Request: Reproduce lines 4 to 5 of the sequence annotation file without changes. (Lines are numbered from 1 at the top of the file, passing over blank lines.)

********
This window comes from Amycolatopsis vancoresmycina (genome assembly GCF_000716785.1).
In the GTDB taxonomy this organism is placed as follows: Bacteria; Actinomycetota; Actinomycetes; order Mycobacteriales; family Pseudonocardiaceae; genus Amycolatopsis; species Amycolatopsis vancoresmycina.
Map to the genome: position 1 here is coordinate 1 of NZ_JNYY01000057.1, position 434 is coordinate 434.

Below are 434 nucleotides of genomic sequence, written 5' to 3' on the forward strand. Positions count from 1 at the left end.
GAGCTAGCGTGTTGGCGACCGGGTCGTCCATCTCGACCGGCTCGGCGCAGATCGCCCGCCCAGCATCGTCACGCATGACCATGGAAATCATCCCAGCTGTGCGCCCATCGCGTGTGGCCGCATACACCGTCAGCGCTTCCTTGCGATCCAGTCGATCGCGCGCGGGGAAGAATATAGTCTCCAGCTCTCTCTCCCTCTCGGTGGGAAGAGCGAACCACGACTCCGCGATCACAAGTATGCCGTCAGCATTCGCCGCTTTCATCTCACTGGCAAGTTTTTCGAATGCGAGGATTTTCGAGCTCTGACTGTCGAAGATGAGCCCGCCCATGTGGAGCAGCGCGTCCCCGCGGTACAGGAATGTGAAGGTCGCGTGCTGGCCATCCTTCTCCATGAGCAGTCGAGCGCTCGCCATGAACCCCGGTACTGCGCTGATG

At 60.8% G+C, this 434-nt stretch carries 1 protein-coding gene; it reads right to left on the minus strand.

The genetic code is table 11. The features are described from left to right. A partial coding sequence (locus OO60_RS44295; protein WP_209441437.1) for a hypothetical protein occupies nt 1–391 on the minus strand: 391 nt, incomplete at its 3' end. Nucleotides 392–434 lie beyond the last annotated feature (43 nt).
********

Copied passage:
Below are 434 nucleotides of genomic sequence, written 5' to 3' on the forward strand. Positions count from 1 at the left end.
GAGCTAGCGTGTTGGCGACCGGGTCGTCCATCTCGACCGGCTCGGCGCAGATCGCCCGCCCAGCATCGTCACGCATGACCATGGAAATCATCCCAGCTGTGCGCCCATCGCGTGTGGCCGCATACACCGTCAGCGCTTCCTTGCGATCCAGTCGATCGCGCGCGGGGAAGAATATAGTCTCCAGCTCTCTCTCCCTCTCGGTGGGAAGAGCGAACCACGACTCCGCGATCACAAGTATGCCGTCAGCATTCGCCGCTTTCATCTCACTGGCAAGTTTTTCGAATGCGAGGATTTTCGAGCTCTGACTGTCGAAGATGAGCCCGCCCATGTGGAGCAGCGCGTCCCCGCGGTACAGGAATGTGAAGGTCGCGTGCTGGCCATCCTTCTCCATGAGCAGTCGAGCGCTCGCCATGAACCCCGGTACTGCGCTGATG